“Such transgressions bring an incredible amount of discredit upon the Clark County Sheriff’s Office, the law enforcement profession, and you,” wrote Mike Evans, the former chief criminal deputy of the Clark County Sheriff’s Office, in a letter firing Taylor.
Because of those findings, the Clark County Prosecuting Attorney’s Office placed Taylor on its Brady list for dishonesty.
In an interview with Crosscut, however, Taylor disputed that he ever lied. He also said he didn’t put 8,000 personal miles on his work vehicle, but instead logged those miles completing investigations and conducting extra patrols, often on days he wasn’t scheduled to work.
Still, Taylor agreed to pay Clark County $4,200 to make up for the 8,000 miles.
Skamania County Sheriff Dave Brown said he looked at those internal investigation findings before he hired Taylor in 2014. Had he had been in charge in Clark County, Brown said, he probably would not have fired Taylor over the same set of facts.
In a recent phone interview, Brown described Taylor as “extremely intelligent — probably one of the smartest cops I have ever been around.”
Moreover, Brown said hiring a previously employed law enforcement officer was an attractive option, since it meant he wouldn’t have to put Taylor through the same amount of training as a new recruit.
Between the necessary field officer training, five months at the state’s training academy and the time it can take for an academy spot to open up in the first place, new recruits can spend 15 months on an agency’s payroll before they can respond to calls independently, Brown said.
For the Skamania County Sheriff’s Office, that would mean spending something like $100,000 on salary, equipment and other costs for a recruit who may not survive probation, he said.
“You have now paid a year and a half of wages and investment and time before you can see if they are even going to make it,” Brown said.
That creates a strong incentive for small agencies to hire officers who previously have worked as cops, even if those officers may have had issues in the past, Brown said.
Fired, but now in charge
In a few cases, officers on Brady lists have risen to high-level leadership positions after being fired or pushed out of their previous jobs.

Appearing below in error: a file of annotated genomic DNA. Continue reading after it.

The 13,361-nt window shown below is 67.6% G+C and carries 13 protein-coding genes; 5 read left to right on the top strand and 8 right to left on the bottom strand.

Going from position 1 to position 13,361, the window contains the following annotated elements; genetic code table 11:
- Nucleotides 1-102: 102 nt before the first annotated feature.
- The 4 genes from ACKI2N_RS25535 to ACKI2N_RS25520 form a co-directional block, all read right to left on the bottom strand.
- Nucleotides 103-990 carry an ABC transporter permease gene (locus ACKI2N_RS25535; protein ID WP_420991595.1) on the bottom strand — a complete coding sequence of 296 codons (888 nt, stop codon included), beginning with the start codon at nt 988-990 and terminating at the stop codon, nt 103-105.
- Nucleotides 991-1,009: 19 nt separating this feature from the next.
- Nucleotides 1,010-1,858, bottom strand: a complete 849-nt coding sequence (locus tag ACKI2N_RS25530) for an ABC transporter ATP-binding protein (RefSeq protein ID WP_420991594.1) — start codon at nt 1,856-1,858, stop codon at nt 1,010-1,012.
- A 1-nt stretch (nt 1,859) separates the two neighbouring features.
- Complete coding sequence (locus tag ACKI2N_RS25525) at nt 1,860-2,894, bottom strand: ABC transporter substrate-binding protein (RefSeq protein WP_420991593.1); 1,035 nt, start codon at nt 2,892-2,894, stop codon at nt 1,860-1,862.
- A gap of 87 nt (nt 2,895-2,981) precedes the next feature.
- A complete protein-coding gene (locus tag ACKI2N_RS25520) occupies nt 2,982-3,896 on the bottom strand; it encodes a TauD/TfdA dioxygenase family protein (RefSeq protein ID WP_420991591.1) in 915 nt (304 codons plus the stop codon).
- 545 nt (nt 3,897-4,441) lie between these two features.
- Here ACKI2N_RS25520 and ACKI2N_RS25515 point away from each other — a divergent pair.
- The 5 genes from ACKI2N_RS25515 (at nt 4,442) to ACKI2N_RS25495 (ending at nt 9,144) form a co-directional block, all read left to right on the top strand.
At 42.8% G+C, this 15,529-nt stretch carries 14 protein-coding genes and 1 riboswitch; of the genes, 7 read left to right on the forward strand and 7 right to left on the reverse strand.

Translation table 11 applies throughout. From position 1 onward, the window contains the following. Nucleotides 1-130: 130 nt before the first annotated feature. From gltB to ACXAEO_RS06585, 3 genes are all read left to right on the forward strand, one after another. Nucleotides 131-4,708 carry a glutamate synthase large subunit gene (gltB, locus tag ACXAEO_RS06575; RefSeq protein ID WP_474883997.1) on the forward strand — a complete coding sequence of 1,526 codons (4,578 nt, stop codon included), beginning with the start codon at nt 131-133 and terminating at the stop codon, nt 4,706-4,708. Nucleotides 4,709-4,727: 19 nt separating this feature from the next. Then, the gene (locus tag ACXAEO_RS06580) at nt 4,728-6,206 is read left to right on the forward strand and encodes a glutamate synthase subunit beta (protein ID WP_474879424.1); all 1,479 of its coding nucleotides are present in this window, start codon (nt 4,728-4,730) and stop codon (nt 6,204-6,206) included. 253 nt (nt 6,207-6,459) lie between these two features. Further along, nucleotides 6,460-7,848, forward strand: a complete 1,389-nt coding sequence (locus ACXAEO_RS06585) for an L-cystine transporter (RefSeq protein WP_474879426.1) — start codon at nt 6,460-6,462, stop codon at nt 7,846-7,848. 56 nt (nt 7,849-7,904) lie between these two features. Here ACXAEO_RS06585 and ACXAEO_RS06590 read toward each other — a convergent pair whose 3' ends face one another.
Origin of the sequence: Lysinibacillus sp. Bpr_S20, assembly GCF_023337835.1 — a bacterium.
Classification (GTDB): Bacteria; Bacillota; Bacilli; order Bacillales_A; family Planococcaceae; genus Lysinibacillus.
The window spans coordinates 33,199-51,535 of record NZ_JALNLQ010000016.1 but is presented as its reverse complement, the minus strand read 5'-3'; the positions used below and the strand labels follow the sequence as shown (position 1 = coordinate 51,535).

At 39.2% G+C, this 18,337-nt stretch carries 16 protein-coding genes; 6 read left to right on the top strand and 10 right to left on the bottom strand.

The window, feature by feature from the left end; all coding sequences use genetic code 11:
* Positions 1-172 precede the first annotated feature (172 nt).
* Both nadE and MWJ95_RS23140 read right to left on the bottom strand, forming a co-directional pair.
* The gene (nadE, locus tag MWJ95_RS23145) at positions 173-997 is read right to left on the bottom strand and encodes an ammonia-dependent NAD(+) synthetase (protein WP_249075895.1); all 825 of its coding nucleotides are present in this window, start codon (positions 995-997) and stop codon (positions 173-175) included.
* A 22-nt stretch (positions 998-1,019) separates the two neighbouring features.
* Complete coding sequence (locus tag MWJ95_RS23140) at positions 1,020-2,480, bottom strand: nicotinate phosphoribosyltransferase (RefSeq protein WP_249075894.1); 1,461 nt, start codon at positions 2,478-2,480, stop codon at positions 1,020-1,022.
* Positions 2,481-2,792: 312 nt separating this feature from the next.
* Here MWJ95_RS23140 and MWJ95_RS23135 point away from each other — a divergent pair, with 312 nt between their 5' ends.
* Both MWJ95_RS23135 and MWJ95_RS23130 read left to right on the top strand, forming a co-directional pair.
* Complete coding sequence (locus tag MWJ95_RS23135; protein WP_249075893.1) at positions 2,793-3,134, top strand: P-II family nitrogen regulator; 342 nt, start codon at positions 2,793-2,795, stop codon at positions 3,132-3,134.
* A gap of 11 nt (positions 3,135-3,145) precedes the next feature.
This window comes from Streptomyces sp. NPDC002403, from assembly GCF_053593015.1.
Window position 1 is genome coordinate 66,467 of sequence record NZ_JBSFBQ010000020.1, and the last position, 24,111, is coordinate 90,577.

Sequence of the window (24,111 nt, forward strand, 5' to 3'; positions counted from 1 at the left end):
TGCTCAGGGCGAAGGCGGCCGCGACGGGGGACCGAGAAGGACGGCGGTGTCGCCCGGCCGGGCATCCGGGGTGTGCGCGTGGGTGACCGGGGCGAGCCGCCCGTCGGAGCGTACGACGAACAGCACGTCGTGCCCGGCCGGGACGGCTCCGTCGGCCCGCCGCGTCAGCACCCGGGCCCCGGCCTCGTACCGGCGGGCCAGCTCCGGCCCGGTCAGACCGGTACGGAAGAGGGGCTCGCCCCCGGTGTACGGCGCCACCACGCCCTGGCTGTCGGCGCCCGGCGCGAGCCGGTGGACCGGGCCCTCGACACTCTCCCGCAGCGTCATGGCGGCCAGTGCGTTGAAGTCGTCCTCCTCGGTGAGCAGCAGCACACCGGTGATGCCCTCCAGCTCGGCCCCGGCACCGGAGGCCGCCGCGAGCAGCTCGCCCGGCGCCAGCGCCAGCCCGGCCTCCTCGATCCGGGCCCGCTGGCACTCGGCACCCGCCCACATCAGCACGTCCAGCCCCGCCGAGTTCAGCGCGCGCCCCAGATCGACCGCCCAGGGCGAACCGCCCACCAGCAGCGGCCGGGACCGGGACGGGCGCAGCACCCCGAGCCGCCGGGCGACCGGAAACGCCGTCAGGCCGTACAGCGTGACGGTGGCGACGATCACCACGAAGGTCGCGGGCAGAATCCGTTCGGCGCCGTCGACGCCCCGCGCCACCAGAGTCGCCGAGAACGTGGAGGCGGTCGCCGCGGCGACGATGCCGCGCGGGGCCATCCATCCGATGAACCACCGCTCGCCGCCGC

James Keller, an assistant police chief in the Pierce County city of Bonney Lake, previously worked as a King County sheriff’s deputy, but resigned in June 2007 while the subject of multiple internal investigations. Those investigations eventually found that Keller made fraudulent statements and misused his authority when he detained someone.
It wasn’t the first time Keller had gotten into trouble. In 2004, another internal investigation found that Keller used excessive force when he punched and pepper sprayed an informant, then, along with several other officers, drove the informant to the Green River. The informant believed Keller and the other officers were going to throw him into the river, according to a King County memo.
While the initial recommendation in that case was to fire Keller, then-Sheriff Dave Reichert gave Keller a 20-day suspension instead.
Keller started his new job in Bonney Lake in November 2007, about five months after he resigned from the King County Sheriff’s Office. Keller did not respond to a request for an interview last week.
Keller’s former partner, James Schrimpsher, was similarly disciplined and fired from King County in 2007 after the agency found he gave false statements during an internal investigation. The agency found Schrimpsher had violated policy in other ways as well, including when he improperly handcuffed, detained and searched someone.
Prosecutors’ failure to disclose the dishonesty findings against Schrimpsher led to at least one person’s conviction being overturned. In another case, prosecutors dropped charges “in the interest of justice” after Schrimpsher’s firing; the defendant had already served a year in prison.
Attorneys for that man later wrote that his “life ha[d] been ruined by a severe miscarriage of justice.” The man’s conviction made it so he couldn’t find work and he fell into homelessness, his lawyers said.
Schrimpsher now is the chief of police in Algona, a city in south King County.